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A-League 'can't afford' to expand without reform


Football Federation Australia has warned A-League expansion under its current model would result in unsustainable losses that would prove calamitous for the game.

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As the governing body announced it will start work with A-League and W-League clubs this week to develop a new, more fiscally effective ownership and operating structure, it admitted it can’t afford to add new teams to the men’s competition unless big changes are made.

FFA said analysis showed expansion would require “significant more capital investment” or face net losses over the next six years.

“This is because grant distributions to the new clubs, and the increase in costs to FFA for operational matters such as transport, would be greater than the additional revenue the clubs would generate through broadcast arrangements and sponsorships,” the statement said.

“As the FFA is a not-for-profit organisation that redistributes all of its income into the clubs and other parts of the game, such losses are not sustainable.”

In reaffirming its stance that expansion is not feasible before the 2018/19 season, FFA admitted bid parties would not receive the criteria for months after the promised time frame of February.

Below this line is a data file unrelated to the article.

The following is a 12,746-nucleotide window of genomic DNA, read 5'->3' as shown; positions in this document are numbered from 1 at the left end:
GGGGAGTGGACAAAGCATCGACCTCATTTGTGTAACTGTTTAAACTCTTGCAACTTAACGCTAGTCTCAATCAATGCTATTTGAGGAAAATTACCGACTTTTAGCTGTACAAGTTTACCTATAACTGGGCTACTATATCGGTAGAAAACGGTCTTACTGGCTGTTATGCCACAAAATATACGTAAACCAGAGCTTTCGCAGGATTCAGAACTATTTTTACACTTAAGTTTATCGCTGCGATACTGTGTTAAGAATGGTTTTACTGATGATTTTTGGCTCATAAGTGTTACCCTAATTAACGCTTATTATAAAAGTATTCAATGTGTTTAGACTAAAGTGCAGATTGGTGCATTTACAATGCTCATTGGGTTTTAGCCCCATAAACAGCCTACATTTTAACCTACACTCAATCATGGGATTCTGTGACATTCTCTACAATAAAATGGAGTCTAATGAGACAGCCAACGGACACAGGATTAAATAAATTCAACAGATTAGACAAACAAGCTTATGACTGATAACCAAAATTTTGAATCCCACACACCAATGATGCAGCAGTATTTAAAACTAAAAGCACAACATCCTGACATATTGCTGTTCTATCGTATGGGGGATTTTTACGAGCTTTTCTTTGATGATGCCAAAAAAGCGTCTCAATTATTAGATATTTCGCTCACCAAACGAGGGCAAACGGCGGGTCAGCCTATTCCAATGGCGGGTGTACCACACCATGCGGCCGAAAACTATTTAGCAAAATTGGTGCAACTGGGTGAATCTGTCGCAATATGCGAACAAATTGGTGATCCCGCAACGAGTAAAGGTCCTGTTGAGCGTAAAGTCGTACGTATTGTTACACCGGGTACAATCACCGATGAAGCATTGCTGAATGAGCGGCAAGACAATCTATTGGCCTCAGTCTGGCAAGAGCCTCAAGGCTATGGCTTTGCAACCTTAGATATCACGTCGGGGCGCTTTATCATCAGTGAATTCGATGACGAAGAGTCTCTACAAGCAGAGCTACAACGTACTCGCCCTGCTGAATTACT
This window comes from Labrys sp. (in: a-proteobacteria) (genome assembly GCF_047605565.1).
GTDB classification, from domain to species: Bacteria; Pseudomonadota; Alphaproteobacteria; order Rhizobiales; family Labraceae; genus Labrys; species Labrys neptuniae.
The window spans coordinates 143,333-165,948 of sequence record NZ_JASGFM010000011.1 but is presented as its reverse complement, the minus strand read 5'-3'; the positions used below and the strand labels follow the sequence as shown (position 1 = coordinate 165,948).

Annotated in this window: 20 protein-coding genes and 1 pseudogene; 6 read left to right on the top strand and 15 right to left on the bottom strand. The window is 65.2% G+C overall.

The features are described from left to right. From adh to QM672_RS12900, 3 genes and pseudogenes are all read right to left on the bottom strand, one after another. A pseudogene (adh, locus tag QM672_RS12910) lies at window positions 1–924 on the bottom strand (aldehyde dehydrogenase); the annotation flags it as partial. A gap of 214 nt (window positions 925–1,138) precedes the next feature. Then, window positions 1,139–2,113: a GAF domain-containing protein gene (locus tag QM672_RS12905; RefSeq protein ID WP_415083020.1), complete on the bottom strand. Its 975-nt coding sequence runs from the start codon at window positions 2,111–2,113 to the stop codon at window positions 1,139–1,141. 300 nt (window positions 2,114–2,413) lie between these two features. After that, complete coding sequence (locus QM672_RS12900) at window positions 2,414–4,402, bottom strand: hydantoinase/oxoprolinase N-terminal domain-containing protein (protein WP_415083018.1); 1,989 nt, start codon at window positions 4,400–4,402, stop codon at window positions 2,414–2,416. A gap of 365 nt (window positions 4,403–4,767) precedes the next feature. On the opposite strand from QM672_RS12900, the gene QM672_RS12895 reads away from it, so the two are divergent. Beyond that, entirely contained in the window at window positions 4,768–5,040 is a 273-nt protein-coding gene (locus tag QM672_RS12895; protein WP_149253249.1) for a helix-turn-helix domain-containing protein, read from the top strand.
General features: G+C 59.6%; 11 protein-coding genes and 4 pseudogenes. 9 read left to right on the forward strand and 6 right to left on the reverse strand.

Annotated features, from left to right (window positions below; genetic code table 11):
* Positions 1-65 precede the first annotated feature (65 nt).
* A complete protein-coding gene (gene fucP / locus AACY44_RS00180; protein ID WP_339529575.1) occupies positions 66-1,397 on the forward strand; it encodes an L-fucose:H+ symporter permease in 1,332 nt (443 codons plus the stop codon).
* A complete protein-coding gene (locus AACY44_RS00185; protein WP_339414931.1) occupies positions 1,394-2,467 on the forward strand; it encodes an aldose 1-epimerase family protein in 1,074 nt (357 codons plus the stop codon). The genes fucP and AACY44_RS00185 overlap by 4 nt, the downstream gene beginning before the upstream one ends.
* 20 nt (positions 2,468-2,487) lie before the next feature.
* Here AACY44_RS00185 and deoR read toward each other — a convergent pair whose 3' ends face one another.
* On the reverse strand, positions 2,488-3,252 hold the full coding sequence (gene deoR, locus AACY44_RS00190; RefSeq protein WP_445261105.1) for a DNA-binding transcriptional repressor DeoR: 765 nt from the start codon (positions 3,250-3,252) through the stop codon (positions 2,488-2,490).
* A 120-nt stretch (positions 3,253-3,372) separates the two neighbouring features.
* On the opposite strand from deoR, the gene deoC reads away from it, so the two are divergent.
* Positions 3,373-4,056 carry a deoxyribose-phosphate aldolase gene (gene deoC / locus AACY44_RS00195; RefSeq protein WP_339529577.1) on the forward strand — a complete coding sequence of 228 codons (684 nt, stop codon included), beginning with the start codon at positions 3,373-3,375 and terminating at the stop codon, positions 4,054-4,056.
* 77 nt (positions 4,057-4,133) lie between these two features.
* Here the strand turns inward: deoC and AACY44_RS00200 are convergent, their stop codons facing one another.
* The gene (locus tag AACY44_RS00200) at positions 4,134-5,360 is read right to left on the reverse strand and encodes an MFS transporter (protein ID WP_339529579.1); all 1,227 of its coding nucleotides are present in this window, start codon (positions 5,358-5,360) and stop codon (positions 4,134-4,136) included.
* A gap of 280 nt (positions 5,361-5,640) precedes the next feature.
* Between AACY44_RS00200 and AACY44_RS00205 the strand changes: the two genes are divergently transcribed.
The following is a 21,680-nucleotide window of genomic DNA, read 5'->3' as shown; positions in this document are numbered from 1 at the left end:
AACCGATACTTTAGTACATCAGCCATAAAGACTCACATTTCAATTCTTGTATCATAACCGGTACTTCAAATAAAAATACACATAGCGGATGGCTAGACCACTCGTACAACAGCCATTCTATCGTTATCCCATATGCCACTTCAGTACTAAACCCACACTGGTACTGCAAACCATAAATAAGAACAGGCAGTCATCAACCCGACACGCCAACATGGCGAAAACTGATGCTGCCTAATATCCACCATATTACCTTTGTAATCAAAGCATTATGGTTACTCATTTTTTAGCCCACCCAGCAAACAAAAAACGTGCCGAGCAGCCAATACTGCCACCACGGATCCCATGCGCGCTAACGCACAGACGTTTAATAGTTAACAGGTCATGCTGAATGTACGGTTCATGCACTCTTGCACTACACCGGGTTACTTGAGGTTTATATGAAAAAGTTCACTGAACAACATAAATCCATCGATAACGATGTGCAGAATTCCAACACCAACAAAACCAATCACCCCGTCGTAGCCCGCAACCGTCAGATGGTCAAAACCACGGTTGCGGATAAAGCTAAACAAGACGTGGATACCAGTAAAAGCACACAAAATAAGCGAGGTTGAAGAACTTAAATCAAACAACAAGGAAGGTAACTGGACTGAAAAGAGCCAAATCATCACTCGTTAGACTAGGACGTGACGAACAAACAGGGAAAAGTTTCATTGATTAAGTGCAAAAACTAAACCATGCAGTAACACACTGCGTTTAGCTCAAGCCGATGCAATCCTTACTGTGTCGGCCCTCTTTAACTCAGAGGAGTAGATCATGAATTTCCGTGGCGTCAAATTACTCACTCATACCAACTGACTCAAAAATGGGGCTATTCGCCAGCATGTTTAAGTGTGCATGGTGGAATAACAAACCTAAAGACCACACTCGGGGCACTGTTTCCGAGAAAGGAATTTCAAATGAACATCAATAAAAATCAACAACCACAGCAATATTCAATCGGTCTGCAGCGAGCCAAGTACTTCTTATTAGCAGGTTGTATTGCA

That will come as sour news to as many as 10 proposed consortiums preparing bids, but chief executive David Gallop stressed the “need to protect the value of the existing licences in which the current owners have invested”.

The issue has created anger and agitation between FFA and club owners, with the latter demanding a much larger slice of the game’s revenue, most of which they argue is brought in by them.

Tensions escalated in February when FFA, under FIFA’s duress, made its governance reform proposals but left clubs frustrated by the number of votes they were offered on an expanded congress.

Two weeks after those fraught meetings, FFA will hold more talks tomorrow involving a four-man committee made up of club chairmen.

“We want to expand the leagues but this has to happen as part of a new structure,” Gallop said.

“That’s why we are now working with the clubs to determine the future structure of the leagues and the criteria for expansion.

“We will examine these issues in detail and expect this work will take months rather than weeks.

“We know that those consortia that have expressed an interest in joining the league would want to be part of something that is financially sustainable and attractive as a sound investment.”


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